Key clinical point: In patients with major depressive disorder (MDD), adjunctive intranasal esketamine appears to have an ultra-rapid antidepressant effect at least lasting for 28 days.
Major finding: After a treatment duration of 8-28 days, adjunctive intranasal esketamine was superior to placebo in terms of antidepressant response (risk ratio [RR], 1.39; P less than .0001) and remission (RR, 1.42; P = .0004). Intranasal esketamine vs. placebo had a higher discontinuation rate due to intolerability (RR, 3.50; P = .008); discontinuation rate due to any reason and inefficacy were similar between both groups.
Study details: Meta-analysis of 4 randomized controlled trials with 7 active arms included 708 patients with MDD receiving intranasal esketamine (n=419) or placebo (n=289).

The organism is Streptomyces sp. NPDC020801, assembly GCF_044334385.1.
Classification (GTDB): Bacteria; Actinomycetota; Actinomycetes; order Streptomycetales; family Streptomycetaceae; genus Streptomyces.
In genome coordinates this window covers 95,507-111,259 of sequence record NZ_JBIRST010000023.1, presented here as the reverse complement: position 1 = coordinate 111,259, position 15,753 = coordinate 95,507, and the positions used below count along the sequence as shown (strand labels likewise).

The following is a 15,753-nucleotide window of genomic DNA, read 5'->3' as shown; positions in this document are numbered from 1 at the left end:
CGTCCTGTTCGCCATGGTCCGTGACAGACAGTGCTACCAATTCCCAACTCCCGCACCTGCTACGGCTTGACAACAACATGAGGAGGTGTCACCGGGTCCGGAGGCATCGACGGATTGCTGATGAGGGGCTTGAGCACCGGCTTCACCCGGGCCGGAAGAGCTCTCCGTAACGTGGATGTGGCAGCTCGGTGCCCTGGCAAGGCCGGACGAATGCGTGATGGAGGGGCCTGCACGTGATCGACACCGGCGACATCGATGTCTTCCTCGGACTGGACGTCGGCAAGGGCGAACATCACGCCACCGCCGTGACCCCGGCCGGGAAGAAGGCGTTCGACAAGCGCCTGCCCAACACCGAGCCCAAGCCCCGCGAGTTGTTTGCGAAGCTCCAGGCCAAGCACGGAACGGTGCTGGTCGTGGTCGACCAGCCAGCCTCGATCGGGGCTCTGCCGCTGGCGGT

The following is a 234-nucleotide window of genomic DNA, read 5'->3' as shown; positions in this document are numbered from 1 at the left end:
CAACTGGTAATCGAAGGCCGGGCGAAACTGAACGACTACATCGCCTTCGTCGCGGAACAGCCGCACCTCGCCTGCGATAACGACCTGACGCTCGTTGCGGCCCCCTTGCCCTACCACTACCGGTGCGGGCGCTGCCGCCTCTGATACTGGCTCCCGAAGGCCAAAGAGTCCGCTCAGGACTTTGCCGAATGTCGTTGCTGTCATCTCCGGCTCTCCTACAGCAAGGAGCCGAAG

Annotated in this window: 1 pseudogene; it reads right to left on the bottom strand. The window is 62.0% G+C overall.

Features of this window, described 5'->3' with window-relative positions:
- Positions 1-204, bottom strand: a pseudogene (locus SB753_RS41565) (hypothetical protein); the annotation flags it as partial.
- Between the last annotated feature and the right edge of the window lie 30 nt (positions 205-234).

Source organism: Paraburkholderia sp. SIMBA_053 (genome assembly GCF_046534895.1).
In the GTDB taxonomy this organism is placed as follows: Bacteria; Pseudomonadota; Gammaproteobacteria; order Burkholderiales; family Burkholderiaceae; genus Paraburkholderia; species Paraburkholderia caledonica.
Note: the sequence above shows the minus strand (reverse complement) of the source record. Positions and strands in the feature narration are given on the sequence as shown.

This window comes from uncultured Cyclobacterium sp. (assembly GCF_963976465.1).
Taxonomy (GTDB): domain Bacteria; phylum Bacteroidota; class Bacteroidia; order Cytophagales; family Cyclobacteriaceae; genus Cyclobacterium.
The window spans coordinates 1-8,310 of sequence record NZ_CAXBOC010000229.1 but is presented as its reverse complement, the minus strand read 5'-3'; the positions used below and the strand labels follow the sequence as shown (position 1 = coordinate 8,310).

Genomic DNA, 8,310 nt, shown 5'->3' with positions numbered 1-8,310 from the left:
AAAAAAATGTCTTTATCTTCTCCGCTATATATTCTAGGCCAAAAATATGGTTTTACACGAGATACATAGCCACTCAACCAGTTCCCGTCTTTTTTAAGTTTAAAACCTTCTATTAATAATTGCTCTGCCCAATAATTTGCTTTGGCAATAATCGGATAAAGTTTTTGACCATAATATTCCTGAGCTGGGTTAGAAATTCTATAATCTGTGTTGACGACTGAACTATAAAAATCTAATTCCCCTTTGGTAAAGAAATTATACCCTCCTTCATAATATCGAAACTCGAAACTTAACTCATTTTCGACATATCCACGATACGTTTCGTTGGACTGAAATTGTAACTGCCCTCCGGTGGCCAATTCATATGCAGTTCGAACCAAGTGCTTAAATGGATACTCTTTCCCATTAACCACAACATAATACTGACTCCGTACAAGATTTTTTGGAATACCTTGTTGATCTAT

Disclosures: This study was supported by the University of Macau, the Affiliated Brain Hospital of Guangzhou Medical University, and Science and Technology Department of Guangdong Province major science and technology. The authors declared no conflict of interest.
“Intravenous and intranasal esketamine are new rapidly acting treatments for refractory depression. The antidepressant mechanism is unknown but may relate to affinity to multiple receptors: opiate, glutamate (NMDA & AMPA), and/or to boosting neurotrophic factors. Esketamine (S-ketamine), an enantiomer of ketamine, has greater NMDA antagonism than ketamine, a racemic mixture.
This meta-analysis is a useful synthesis of randomized clinical trials so far. Intranasal esketamine appears to be an effective antidepressant over 8 – 28 days. Studies are needed regarding the long-term effectiveness of intravenous and intranasal esketamine given theoretical concerns about the risk of excitotoxic neuronal injury with long term use.”
A Gita Ramamurthy, MD
Director, Psychiatry Consultation-Liaison Service
Zheng W et al. J Affect Disord. 2020 Jan 3. doi: 10.1016/j.jad.2020.01.002.